“What did you use to make that?” This quote actually came from another teacher who happened to view some of the animation possibilities in Keynote, not believing that this was even possible within the application.

A 2:00 Minute version of the story of the rising action of Britain and the American Colonies is available here.

No lie, but students began asking, “can we make one of these?”  Several students in my afternoon classes asked if this could be a class at North Hills.  Not only am I hooked on using Magic Move, but, I was glad to pass on the inspiration of Ben Mountz to my students.  We already have some great ideas that I look forward to sharing in the very near future.


Powerful, Seamless Classroom Tool for the iPad Environment: Apple’s Classroom App

As my school enters our seventh month of our 1:1 initiative, more and more teachers in my building are starting to utilize Apple’s Classroom app.  This app, which, within seconds of using it, will prove to be extremely easy and intuitive to use for any teacher or administrator.  Classroom enables teachers to maintain a pulse of student iPad use in their classes, while also using tools like AirPlay and Screen View to make it a more collaborative one all at the same time.  As such, I create a brief video to introduce Apple’s Classroom app and some of its capabilities for our teachers:



A Clear Lens to Personalize Learning: Digital Storytelling with Primary Sources & Stop Motion – PBS Webinar Coming Soon!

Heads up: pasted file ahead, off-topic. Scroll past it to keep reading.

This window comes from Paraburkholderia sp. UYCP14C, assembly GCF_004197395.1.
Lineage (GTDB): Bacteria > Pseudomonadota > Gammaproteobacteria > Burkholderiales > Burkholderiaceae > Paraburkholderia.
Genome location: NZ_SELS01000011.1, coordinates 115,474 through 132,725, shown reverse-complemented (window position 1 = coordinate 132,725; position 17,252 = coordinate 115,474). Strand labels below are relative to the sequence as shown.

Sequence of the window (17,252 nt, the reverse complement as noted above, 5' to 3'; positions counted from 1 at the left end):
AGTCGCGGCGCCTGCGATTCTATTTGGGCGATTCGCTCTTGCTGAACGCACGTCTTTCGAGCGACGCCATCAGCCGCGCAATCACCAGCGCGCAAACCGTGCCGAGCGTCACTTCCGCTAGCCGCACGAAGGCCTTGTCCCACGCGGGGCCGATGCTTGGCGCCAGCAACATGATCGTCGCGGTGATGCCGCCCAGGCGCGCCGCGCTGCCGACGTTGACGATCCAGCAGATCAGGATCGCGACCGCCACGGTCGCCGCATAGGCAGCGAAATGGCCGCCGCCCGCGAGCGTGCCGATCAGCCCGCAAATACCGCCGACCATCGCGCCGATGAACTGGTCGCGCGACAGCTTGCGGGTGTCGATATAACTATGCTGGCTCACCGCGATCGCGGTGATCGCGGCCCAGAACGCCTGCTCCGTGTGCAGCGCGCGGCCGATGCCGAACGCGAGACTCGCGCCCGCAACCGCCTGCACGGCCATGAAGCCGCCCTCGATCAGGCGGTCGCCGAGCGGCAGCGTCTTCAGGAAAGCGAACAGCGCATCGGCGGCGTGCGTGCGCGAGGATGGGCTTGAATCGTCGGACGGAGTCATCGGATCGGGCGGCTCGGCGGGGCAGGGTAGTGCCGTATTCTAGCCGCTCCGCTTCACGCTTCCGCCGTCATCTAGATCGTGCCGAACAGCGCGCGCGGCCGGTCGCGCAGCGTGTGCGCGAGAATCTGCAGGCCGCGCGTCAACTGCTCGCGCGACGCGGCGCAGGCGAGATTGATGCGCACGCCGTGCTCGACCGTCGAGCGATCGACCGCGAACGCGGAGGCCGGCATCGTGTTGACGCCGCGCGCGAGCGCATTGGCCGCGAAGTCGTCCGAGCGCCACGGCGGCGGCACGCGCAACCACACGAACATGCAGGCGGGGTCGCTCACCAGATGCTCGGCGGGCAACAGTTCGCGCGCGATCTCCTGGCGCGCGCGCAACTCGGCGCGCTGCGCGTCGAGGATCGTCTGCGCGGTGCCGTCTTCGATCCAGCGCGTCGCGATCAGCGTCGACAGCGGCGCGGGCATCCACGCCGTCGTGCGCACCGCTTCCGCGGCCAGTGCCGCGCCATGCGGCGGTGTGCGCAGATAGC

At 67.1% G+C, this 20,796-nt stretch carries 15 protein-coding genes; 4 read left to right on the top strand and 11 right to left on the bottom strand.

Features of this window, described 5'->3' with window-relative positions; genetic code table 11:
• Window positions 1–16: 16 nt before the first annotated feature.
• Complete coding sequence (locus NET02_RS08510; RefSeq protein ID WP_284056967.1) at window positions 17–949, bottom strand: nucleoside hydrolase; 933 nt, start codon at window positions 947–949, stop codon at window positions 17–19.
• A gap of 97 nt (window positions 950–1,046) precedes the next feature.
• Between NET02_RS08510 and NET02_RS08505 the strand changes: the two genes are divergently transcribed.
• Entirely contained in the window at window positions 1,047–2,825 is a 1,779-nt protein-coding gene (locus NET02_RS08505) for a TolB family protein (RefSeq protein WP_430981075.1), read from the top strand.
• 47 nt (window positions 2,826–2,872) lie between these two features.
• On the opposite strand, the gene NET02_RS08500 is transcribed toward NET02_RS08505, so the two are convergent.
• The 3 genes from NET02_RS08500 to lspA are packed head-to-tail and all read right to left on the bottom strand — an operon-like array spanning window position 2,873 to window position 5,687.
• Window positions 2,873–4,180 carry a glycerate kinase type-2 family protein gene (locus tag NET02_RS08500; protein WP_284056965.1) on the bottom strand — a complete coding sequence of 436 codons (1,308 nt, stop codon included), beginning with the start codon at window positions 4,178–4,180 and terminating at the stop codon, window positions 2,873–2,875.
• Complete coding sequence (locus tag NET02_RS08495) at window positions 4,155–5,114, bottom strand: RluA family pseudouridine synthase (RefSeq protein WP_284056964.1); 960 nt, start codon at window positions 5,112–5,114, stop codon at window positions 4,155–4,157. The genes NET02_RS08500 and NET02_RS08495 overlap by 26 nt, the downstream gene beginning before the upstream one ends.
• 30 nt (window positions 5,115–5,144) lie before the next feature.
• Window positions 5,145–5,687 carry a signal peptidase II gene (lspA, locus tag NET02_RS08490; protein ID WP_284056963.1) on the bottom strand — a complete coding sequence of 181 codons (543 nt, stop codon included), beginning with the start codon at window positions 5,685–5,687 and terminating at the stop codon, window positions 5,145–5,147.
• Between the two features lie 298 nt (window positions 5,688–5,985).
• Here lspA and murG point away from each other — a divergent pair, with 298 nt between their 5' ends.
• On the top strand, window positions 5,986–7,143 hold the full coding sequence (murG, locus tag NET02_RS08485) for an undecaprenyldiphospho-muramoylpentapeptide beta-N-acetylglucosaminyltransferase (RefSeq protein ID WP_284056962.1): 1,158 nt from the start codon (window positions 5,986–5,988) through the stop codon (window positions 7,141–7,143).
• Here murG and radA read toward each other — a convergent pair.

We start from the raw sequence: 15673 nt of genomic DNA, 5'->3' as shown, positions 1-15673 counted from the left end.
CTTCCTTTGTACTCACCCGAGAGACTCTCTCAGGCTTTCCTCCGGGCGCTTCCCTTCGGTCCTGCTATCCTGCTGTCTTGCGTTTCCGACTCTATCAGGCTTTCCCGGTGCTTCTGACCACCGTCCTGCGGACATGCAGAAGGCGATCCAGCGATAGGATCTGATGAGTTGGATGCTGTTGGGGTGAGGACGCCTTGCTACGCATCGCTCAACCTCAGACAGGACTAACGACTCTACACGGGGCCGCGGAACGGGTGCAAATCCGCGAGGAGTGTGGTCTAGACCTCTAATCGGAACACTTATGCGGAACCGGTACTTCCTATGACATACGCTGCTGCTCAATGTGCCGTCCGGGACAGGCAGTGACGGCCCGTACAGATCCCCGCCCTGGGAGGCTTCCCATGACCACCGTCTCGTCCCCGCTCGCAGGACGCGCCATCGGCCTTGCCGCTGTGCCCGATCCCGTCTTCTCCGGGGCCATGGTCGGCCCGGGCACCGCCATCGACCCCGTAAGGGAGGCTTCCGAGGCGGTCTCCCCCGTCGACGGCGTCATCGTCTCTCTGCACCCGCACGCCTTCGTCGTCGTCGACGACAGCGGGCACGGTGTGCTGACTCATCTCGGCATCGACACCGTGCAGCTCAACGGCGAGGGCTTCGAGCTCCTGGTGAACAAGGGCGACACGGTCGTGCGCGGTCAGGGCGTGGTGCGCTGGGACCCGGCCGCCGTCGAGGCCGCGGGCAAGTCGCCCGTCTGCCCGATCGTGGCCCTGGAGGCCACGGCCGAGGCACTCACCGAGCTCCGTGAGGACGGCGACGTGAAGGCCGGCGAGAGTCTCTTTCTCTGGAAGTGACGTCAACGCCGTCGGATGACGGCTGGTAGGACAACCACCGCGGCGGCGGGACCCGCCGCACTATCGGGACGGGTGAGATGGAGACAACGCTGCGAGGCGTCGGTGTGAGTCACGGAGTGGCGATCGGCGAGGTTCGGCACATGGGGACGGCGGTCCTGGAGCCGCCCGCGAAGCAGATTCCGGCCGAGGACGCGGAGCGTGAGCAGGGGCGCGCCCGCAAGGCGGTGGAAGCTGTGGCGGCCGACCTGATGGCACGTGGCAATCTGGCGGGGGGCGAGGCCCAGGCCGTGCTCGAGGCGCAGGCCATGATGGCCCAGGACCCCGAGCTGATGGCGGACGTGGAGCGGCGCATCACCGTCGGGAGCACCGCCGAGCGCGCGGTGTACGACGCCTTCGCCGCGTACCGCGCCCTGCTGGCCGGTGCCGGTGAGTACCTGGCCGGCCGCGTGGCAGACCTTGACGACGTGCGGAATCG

Imagine this as if you were a student:

Documents that are over two hundred years old are sitting in front of you.  Great.  More fancy “old English” words that you just don’t understand.  From what you can gather, the person that wrote it isn’t like you at all.  Your teacher says that you need to summarize the document by the end of class but don’t even know where to begin nor do you have any motivation to do so.

Now, imagine this:

A journal or poem from a soldier and war statistics are laying on your desk.  Once again, your teacher asks you to summarize the documents.  You perk up a little, just enough to complete the summary and get on your way to your next class.

And now, this:

You are watching a movie.  Forrest Gump. Ferris Bueller’s Day Off, The Shawshank Redemption, or binge watching the Wonder Years.  You can’t turn it off.  You want to see what happens to the struggling man from Alabama, or the high school troublemaker, or the criminal Ellis Boyd “Red” Redding, or even the young boy Kevin Arnold.  You are hooked in by the story of somebody that is completely unlike yourself.  You can see qualities in people with whom  you thought you had very few similarities, if any.

What’s the difference?  Visuals? Maybe.  A catchy theme song? Okay, maybe.  A great soundtrack?  Alright, that makes sense, too.  But the biggest thing?  A personal connection to the story.   You can see yourself as that person.  You are rooting for them.  You can insert yourself into their experience.